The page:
New highly sensitive AFM revolutionizes nano imaging
While a microphone is useful for many things, you probably wouldn't guess that it could help make movies of molecules or measure physical and chemical properties of a material at the nanoscale with just one poke.
Georgia Tech researchers have created a highly sensitive atomic force microscopy (AFM) technology capable of high-speed imaging 100 times faster than current AFM. This technology could prove invaluable for many types of nano-research, in particular for measuring microelectronic devices and observing fast biological interactions on the molecular scale, even translating into movies of molecular interactions in real time. The research, funded by the National Science Foundation and the National Institutes of Health, appears in the February issue of Review of Scientific Instruments.
Not only is FIRAT (Force sensing Integrated Readout and Active Tip) much faster than AFM (the current workhorse of nanotech), it can capture other measurements never before possible with AFM, including material property imaging and parallel molecular assays for drug screening and discovery. FIRAT could also speed up semiconductor metrology and even enable fabrication of smaller devices. It can be added with little effort to existing AFM systems for certain applications.
"I think this technology will eventually replace the current AFM," said Dr. Levent Degertekin, head of the project and an asscoiate professor in the Woodruff School of Mechanical Engineering at Georgia Tech. "We've multiplied each of the old capabilities by at least 10, and it has lots of new applications."
FIRAT solves two of AFM's chief disadvantages as a tool for examining nanostructures -- AFM doesn't record movies and it can't reveal information on the physical characteristics of a surface, said Dr. Calvin Quate, one of the inventors of AFM and a professor at Stanford University.
"It is possible that this device provides us with the 'ubiquitous' tool for examining nanostructures," Quate added.
And what's the key to this dramatic increase in speed and capabilities? A completely new microphone-inspired probe.
Current AFM scans surfaces with a thin cantilever with a sharp tip at the end. An optical beam is bounced off the cantilever tip to measure the deflection of the cantilever as the sharp tip moves over the surface and interacts with the material being analyzed.
FIRAT works a bit like a cross between a pogo stick and a microphone. In one version of the probe, the membrane with a sharp tip moves toward the sample and just before it touches, it is pulled by attractive forces. Much like a microphone diaphragm picks up sound vibrations, the FIRAT membrane starts taking sensory readings well before it touches the sample.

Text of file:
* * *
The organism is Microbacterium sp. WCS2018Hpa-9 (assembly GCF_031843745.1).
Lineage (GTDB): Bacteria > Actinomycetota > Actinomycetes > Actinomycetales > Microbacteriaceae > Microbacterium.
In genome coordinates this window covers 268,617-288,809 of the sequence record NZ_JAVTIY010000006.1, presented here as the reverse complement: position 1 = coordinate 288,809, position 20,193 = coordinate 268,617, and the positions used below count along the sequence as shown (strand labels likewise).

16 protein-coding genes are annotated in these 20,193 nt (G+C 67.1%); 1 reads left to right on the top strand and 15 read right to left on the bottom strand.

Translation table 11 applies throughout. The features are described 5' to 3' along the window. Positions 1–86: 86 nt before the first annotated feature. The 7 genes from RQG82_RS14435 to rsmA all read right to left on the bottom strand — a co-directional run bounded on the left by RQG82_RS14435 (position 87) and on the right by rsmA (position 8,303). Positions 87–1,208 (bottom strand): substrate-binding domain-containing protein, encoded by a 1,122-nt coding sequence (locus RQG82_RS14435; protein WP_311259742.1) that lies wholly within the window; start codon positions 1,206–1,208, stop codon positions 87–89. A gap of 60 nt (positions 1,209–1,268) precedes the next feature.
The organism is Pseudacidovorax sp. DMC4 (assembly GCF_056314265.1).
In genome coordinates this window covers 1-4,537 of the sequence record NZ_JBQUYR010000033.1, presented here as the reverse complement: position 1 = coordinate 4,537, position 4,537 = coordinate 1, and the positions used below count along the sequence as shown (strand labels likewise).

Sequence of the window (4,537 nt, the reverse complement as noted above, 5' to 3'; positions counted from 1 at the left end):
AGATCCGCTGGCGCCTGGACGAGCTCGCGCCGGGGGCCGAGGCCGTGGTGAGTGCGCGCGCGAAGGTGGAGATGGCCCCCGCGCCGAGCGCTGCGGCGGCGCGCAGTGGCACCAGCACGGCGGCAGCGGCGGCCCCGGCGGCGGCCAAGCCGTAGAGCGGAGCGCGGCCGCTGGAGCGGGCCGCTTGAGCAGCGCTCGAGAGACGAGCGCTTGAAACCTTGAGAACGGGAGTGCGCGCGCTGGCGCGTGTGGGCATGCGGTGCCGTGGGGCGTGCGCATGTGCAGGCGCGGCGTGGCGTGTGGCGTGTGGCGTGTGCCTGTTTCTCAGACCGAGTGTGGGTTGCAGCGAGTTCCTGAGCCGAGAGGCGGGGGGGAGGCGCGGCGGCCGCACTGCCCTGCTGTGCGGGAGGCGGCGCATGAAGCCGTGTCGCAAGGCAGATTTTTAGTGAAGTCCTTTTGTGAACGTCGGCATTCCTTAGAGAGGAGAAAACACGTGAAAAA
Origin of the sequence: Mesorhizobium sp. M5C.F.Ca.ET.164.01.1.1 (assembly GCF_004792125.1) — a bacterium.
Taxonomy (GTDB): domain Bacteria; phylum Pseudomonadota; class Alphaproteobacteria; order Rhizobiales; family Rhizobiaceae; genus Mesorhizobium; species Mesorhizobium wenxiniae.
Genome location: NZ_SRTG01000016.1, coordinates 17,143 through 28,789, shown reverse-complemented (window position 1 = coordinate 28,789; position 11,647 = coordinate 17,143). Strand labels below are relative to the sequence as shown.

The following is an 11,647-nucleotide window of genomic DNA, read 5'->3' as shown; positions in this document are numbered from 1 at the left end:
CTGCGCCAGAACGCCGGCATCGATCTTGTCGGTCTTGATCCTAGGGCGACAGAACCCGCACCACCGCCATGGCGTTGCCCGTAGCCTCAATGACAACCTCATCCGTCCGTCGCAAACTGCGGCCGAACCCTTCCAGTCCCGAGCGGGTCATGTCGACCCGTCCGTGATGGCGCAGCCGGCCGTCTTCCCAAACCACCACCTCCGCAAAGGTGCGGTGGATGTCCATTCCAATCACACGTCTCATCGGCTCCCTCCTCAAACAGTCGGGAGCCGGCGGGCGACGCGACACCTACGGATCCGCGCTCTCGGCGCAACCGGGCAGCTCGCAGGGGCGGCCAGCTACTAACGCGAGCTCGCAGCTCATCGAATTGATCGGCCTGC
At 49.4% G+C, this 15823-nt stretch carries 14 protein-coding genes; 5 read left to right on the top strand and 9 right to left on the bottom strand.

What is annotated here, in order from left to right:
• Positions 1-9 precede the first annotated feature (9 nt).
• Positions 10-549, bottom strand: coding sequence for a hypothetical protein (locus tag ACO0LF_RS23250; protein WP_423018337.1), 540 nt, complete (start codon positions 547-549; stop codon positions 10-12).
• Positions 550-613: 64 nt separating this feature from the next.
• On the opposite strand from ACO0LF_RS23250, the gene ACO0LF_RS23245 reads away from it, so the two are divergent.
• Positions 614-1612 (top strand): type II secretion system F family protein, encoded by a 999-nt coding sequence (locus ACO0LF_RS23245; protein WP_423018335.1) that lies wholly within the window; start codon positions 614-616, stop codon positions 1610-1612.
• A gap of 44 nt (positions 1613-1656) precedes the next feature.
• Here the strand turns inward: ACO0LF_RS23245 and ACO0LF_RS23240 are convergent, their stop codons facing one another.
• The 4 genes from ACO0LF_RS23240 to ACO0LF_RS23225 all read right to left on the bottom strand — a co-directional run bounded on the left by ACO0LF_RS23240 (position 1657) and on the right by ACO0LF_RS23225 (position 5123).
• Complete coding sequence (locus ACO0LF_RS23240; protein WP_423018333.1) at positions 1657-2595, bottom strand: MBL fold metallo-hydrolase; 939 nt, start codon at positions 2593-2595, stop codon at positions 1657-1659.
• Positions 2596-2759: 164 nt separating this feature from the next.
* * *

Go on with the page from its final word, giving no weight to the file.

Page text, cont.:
And when the tip hits the surface, the elasticity and stiffness of the surface determines how hard the material pushes back against the tip. So rather than just capturing a topography scan of the sample, FIRAT can pick up a wide variety of other material properties.
"From just one scan, we can get topography, adhesion, stiffness, elasticity, viscosity -- pretty much everything," Degertekin said.
For a regular AFM to detect the features of the object, the actuator must be large enough to move the cantilever up and down. The inertia of this large actuator limits the scanning speed of the current AFM. But FIRAT solves this problem by combining the actuator and the probe in a structure smaller than the size of a head of a pin. With this improvement, FIRAT can move over sample topography in a fraction of the time it takes AFM to scan the same area.
Georgia Tech researchers have been able to use FIRAT with a commercial AFM system to produce clear scans of nanoscale features at speeds as high as 60 Hertz (or 60 lines per second). The same system was used to image the topography as well as elastic and adhesive properties of carbon nanotubes simultaneously, which is another first.
FIRAT's new speed and added features may open up many new applications for AFM.
For instance, FIRAT is capable of scanning integrated circuits for mechanical and material defects. And in biomolecular measurement applications, FIRAT can scan the surface quickly enough for a researcher to observe molecular interactions in real time.
"The potential is huge. AFM started as a topography tool and has exploded to many more uses since. I'm sure people will find all sorts of uses for FIRAT that I haven't imagined," Degertekin said.
FIRAT will be available for certain applications immediately, while others may take a few years, Degertekin said.
Source: Georgia Institute of Technology